USDA Crop Report Underscores Need for Market CertaintyFri, 10 Oct 2014 17:23:59 CDT
New estimates released Friday by the U.S. Department of Agriculture (USDA) confirm that farmers have produced a record-setting corn crop, and that the surplus remaining after all demands are met will hit a 10-year high. USDA's WASDE report pegged the 2014 crop at 14.48 billion bushels based on a record yield of 174.2 bushels per acre. The report also projected that global grain ending stocks will reach a 14-year high.
While the bountiful corn crop underscores the tremendous efficiency and productivity of the American farmer, it also highlights the continued need for demand certainty and market expansion. USDA projected that prices will average $3.40 per bushel, the lowest in eight years and below the cost of production for most farmers. Renewable Fuels Association (RFA) President and CEO Bob Dinneen offered the following statement:
"API has spent millions upon millions of dollars on ad campaigns trying to sell people on the canard that ethanol drives up food prices in a misguided attempt to garner opposition to the Renewable Fuel Standard (RFS). But their argument is bankrupt. Because of the RFS, farmers have invested in technology and increased yields to assure ample supply for all users. This report demonstrates the API campaign is intellectually dishonest.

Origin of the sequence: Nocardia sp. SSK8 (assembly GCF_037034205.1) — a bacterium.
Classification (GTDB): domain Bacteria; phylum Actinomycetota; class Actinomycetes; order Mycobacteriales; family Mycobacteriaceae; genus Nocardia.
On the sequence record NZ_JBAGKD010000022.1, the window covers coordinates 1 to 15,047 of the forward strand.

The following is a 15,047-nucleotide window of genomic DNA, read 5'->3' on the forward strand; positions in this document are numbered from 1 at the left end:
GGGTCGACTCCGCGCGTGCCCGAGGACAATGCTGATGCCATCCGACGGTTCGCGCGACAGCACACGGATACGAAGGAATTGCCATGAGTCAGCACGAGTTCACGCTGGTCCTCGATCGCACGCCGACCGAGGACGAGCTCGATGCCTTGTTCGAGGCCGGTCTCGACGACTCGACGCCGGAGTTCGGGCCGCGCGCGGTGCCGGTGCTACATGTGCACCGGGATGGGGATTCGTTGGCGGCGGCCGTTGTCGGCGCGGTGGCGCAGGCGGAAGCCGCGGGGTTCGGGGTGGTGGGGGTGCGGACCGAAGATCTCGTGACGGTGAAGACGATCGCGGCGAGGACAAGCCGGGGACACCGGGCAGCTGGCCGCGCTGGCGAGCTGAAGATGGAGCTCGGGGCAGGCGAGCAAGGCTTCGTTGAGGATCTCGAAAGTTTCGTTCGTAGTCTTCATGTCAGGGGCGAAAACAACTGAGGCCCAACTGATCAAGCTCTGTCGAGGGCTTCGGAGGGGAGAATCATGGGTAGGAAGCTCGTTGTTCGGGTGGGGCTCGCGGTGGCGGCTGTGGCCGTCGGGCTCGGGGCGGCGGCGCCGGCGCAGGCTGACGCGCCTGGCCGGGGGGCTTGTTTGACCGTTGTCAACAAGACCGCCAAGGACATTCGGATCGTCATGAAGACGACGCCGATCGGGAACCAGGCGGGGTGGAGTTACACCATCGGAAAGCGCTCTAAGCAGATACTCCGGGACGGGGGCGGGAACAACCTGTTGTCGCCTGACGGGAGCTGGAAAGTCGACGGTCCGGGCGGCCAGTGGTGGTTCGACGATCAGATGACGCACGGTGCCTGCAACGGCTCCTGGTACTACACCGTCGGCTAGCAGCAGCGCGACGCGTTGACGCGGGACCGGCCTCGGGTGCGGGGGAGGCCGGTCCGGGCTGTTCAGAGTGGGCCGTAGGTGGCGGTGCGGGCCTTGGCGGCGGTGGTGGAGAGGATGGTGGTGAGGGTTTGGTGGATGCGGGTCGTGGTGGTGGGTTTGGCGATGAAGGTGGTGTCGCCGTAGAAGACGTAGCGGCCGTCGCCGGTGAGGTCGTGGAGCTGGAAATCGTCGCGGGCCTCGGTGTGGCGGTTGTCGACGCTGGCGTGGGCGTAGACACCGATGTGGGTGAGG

"Indeed, today's USDA report should be the closing argument in the debate over the 2014 RFS final rule. When farmers made their planting decisions for the 2014 season, they anticipated that the Environmental Protection Agency (EPA) and the White House would continue to enforce the statutory RFS volumes. But in one fell swoop, the EPA's proposed rule wiped away demand for 500 million bushels of corn and grain sorghum. Now, farmers are faced with corn prices below the cost of production and the risk of returning to an era of increased reliance on federal farm program payments. The White House has an opportunity to help alleviate this situation simply by fixing the badly misguided 2014 RFS proposal and getting the program back on track."
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